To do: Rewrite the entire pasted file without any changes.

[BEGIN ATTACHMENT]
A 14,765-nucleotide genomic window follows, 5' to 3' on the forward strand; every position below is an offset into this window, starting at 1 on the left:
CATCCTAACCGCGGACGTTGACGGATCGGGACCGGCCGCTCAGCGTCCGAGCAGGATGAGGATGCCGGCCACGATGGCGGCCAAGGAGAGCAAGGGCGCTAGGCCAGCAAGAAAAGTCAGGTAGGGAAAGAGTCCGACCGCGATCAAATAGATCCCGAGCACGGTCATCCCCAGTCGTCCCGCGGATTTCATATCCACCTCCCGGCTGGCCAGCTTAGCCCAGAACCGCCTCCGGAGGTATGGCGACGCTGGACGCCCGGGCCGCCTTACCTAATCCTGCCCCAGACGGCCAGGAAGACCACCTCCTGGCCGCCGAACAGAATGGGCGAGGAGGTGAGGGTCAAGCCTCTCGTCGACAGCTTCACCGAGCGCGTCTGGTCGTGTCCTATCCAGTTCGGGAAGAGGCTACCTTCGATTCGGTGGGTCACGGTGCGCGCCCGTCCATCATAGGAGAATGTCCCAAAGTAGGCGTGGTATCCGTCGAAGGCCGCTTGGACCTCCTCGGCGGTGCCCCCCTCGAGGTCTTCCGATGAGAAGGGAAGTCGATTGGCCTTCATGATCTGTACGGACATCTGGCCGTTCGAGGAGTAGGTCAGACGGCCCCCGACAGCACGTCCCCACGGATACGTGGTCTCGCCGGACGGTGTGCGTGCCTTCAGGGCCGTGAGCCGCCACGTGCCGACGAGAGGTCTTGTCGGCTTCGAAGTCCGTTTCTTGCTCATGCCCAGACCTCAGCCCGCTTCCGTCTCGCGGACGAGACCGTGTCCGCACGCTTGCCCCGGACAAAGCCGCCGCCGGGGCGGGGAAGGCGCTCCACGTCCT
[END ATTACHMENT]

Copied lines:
A 14,765-nucleotide genomic window follows, 5' to 3' on the forward strand; every position below is an offset into this window, starting at 1 on the left:
CATCCTAACCGCGGACGTTGACGGATCGGGACCGGCCGCTCAGCGTCCGAGCAGGATGAGGATGCCGGCCACGATGGCGGCCAAGGAGAGCAAGGGCGCTAGGCCAGCAAGAAAAGTCAGGTAGGGAAAGAGTCCGACCGCGATCAAATAGATCCCGAGCACGGTCATCCCCAGTCGTCCCGCGGATTTCATATCCACCTCCCGGCTGGCCAGCTTAGCCCAGAACCGCCTCCGGAGGTATGGCGACGCTGGACGCCCGGGCCGCCTTACCTAATCCTGCCCCAGACGGCCAGGAAGACCACCTCCTGGCCGCCGAACAGAATGGGCGAGGAGGTGAGGGTCAAGCCTCTCGTCGACAGCTTCACCGAGCGCGTCTGGTCGTGTCCTATCCAGTTCGGGAAGAGGCTACCTTCGATTCGGTGGGTCACGGTGCGCGCCCGTCCATCATAGGAGAATGTCCCAAAGTAGGCGTGGTATCCGTCGAAGGCCGCTTGGACCTCCTCGGCGGTGCCCCCCTCGAGGTCTTCCGATGAGAAGGGAAGTCGATTGGCCTTCATGATCTGTACGGACATCTGGCCGTTCGAGGAGTAGGTCAGACGGCCCCCGACAGCACGTCCCCACGGATACGTGGTCTCGCCGGACGGTGTGCGTGCCTTCAGGGCCGTGAGCCGCCACGTGCCGACGAGAGGTCTTGTCGGCTTCGAAGTCCGTTTCTTGCTCATGCCCAGACCTCAGCCCGCTTCCGTCTCGCGGACGAGACCGTGTCCGCACGCTTGCCCCGGACAAAGCCGCCGCCGGGGCGGGGAAGGCGCTCCACGTCCT